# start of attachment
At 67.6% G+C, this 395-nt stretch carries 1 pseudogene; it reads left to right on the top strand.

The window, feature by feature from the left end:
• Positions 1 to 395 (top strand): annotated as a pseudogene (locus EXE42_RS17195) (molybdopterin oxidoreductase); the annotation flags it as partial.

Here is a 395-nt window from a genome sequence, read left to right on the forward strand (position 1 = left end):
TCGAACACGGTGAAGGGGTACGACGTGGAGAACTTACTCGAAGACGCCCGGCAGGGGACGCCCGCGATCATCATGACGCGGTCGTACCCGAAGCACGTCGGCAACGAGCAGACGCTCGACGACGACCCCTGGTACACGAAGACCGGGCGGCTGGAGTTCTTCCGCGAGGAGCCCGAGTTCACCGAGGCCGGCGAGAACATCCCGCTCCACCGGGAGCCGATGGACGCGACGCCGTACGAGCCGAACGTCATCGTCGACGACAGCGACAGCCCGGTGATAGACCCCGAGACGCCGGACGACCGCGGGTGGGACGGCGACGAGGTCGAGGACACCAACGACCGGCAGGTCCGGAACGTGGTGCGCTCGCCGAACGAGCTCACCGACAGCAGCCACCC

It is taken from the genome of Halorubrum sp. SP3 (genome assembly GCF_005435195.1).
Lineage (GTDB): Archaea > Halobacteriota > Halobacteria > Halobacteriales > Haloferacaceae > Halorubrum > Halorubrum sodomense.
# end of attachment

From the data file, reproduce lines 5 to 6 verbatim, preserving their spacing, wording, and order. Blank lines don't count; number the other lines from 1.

TCGAACACGGTGAAGGGGTACGACGTGGAGAACTTACTCGAAGACGCCCGGCAGGGGACGCCCGCGATCATCATGACGCGGTCGTACCCGAAGCACGTCGGCAACGAGCAGACGCTCGACGACGACCCCTGGTACACGAAGACCGGGCGGCTGGAGTTCTTCCGCGAGGAGCCCGAGTTCACCGAGGCCGGCGAGAACATCCCGCTCCACCGGGAGCCGATGGACGCGACGCCGTACGAGCCGAACGTCATCGTCGACGACAGCGACAGCCCGGTGATAGACCCCGAGACGCCGGACGACCGCGGGTGGGACGGCGACGAGGTCGAGGACACCAACGACCGGCAGGTCCGGAACGTGGTGCGCTCGCCGAACGAGCTCACCGACAGCAGCCACCC

It is taken from the genome of Halorubrum sp. SP3 (genome assembly GCF_005435195.1).